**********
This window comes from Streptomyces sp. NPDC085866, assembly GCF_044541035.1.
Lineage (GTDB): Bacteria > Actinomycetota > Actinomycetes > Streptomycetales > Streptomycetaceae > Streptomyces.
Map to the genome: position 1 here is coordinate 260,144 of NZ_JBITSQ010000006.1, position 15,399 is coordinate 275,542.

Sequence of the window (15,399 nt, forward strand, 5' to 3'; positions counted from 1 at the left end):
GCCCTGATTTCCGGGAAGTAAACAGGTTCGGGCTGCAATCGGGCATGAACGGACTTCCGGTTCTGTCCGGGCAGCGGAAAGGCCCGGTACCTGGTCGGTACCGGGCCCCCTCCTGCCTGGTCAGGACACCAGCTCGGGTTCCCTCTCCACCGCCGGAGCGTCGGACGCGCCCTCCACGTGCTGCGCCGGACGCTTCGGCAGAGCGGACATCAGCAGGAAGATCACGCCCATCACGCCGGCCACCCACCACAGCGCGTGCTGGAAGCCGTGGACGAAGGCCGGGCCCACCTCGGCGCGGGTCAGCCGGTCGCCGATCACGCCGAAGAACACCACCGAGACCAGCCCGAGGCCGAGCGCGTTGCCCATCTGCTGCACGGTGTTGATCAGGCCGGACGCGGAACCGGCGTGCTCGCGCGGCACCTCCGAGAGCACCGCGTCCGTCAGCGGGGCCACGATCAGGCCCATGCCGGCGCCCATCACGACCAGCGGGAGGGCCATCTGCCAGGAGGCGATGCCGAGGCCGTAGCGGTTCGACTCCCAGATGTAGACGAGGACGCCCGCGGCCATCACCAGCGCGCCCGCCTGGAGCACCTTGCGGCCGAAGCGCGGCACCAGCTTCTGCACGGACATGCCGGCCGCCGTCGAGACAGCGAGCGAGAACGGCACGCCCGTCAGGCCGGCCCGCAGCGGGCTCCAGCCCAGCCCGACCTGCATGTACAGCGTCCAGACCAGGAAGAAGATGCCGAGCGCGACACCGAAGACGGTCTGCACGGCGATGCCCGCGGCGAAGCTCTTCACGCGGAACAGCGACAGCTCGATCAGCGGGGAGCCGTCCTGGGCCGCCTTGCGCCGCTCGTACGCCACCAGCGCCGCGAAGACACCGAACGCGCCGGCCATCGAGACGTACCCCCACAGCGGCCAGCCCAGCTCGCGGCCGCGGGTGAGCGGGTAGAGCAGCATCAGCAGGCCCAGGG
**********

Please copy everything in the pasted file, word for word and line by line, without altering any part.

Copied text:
This window comes from Streptomyces sp. NPDC085866, assembly GCF_044541035.1.
Lineage (GTDB): Bacteria > Actinomycetota > Actinomycetes > Streptomycetales > Streptomycetaceae > Streptomyces.
Map to the genome: position 1 here is coordinate 260,144 of NZ_JBITSQ010000006.1, position 15,399 is coordinate 275,542.

Sequence of the window (15,399 nt, forward strand, 5' to 3'; positions counted from 1 at the left end):
GCCCTGATTTCCGGGAAGTAAACAGGTTCGGGCTGCAATCGGGCATGAACGGACTTCCGGTTCTGTCCGGGCAGCGGAAAGGCCCGGTACCTGGTCGGTACCGGGCCCCCTCCTGCCTGGTCAGGACACCAGCTCGGGTTCCCTCTCCACCGCCGGAGCGTCGGACGCGCCCTCCACGTGCTGCGCCGGACGCTTCGGCAGAGCGGACATCAGCAGGAAGATCACGCCCATCACGCCGGCCACCCACCACAGCGCGTGCTGGAAGCCGTGGACGAAGGCCGGGCCCACCTCGGCGCGGGTCAGCCGGTCGCCGATCACGCCGAAGAACACCACCGAGACCAGCCCGAGGCCGAGCGCGTTGCCCATCTGCTGCACGGTGTTGATCAGGCCGGACGCGGAACCGGCGTGCTCGCGCGGCACCTCCGAGAGCACCGCGTCCGTCAGCGGGGCCACGATCAGGCCCATGCCGGCGCCCATCACGACCAGCGGGAGGGCCATCTGCCAGGAGGCGATGCCGAGGCCGTAGCGGTTCGACTCCCAGATGTAGACGAGGACGCCCGCGGCCATCACCAGCGCGCCCGCCTGGAGCACCTTGCGGCCGAAGCGCGGCACCAGCTTCTGCACGGACATGCCGGCCGCCGTCGAGACAGCGAGCGAGAACGGCACGCCCGTCAGGCCGGCCCGCAGCGGGCTCCAGCCCAGCCCGACCTGCATGTACAGCGTCCAGACCAGGAAGAAGATGCCGAGCGCGACACCGAAGACGGTCTGCACGGCGATGCCCGCGGCGAAGCTCTTCACGCGGAACAGCGACAGCTCGATCAGCGGGGAGCCGTCCTGGGCCGCCTTGCGCCGCTCGTACGCCACCAGCGCCGCGAAGACACCGAACGCGCCGGCCATCGAGACGTACCCCCACAGCGGCCAGCCCAGCTCGCGGCCGCGGGTGAGCGGGTAGAGCAGCATCAGCAGGCCCAGGG